Dover immigration centre firebombing suspect lived 120 miles away

The man suspected of carrying out a firebomb attack on an immigration centre in Dover lived nearly 120 miles away.

Incendiary devices were thrown at the Border Force migrant centre in the Kent port town on Sunday .

Kent Police said the suspect, who was later found dead at a nearby petrol station, was 66 years old and from the High Wycombe area in Buckinghamshire.

The force, along with Thames Valley Police, is searching a property in High Wycombe in connection with the incident.

High Wycombe is about 118 miles from Dover.

The man’s name has not been released. However, Sir Roger Gale, MP for the nearby North Thanet constituency, told the House of Commons on Monday evening the suspect had been suffering from “very severe mental health difficulties”.

Migrant Channel crossing incidents
The scene of the incident in Dover, Kent (Andrew Matthews/PA)

Officers were called at 11.22am to The Viaduct road by the Western Jet Foil site, where two to three incendiary devices had caused a fire.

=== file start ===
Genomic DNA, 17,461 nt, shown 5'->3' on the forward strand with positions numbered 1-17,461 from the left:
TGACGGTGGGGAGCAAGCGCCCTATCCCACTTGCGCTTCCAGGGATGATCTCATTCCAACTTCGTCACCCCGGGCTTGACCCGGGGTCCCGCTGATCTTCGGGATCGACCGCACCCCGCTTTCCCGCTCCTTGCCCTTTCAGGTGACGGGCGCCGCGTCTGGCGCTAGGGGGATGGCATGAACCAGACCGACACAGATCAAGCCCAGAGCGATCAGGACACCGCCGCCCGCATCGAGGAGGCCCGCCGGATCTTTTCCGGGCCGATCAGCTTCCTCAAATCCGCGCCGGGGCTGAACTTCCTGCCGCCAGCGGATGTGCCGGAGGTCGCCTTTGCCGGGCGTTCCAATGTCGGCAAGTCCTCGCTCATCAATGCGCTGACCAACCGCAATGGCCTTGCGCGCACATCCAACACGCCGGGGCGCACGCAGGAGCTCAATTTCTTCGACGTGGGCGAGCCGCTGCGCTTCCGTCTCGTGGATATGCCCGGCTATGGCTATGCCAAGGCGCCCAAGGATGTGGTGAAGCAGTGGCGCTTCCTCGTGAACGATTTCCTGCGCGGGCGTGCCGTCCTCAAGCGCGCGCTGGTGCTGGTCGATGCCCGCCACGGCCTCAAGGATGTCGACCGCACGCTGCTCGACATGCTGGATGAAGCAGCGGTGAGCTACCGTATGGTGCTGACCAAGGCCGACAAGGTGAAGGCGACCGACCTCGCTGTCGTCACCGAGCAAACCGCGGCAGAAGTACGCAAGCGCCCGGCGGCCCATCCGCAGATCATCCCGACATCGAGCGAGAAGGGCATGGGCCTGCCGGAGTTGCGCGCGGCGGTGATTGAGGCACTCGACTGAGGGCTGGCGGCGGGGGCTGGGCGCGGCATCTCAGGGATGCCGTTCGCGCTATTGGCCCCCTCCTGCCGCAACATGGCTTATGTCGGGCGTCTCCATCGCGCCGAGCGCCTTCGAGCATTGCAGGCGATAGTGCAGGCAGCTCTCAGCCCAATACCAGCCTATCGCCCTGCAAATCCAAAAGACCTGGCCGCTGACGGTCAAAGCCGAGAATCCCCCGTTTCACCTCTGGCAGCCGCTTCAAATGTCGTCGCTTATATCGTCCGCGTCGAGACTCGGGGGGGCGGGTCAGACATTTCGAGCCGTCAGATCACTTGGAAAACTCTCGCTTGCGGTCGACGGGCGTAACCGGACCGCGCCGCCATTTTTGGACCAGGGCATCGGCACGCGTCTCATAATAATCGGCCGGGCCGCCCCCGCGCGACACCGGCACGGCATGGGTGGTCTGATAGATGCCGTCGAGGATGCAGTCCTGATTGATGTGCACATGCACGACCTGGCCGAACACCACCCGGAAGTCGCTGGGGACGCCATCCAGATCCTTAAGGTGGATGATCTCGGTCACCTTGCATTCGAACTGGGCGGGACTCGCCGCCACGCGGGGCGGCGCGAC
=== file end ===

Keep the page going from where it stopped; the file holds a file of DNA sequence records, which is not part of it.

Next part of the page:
The Explosive Ordnance Disposal Unit attended and made sure there were no further threats. Another device was found and confirmed safe within the suspect’s vehicle, police said.

Two people inside the migrant centre reported minor injuries and the site remained open, although 700 people were moved to Manston asylum processing centre in Kent for safety reasons.

A Reuters photographer said a man threw petrol bombs with fireworks attached before killing himself.

The attacker was described as a white man wearing a striped top, who drove up to the centre in a white Seat four-wheel drive vehicle, the agency reported.

By the afternoon the scene had been cordoned off and forensic teams were working in the area.

Home Secretary Suella Braverman said the “shocking” incident was not being treated as a terror attack, telling MPs in the Commons: “My thoughts are with all of those who are affected. I have received regular updates from the police.

“While I understand the desire for answers, investigators must have the necessary space to work.”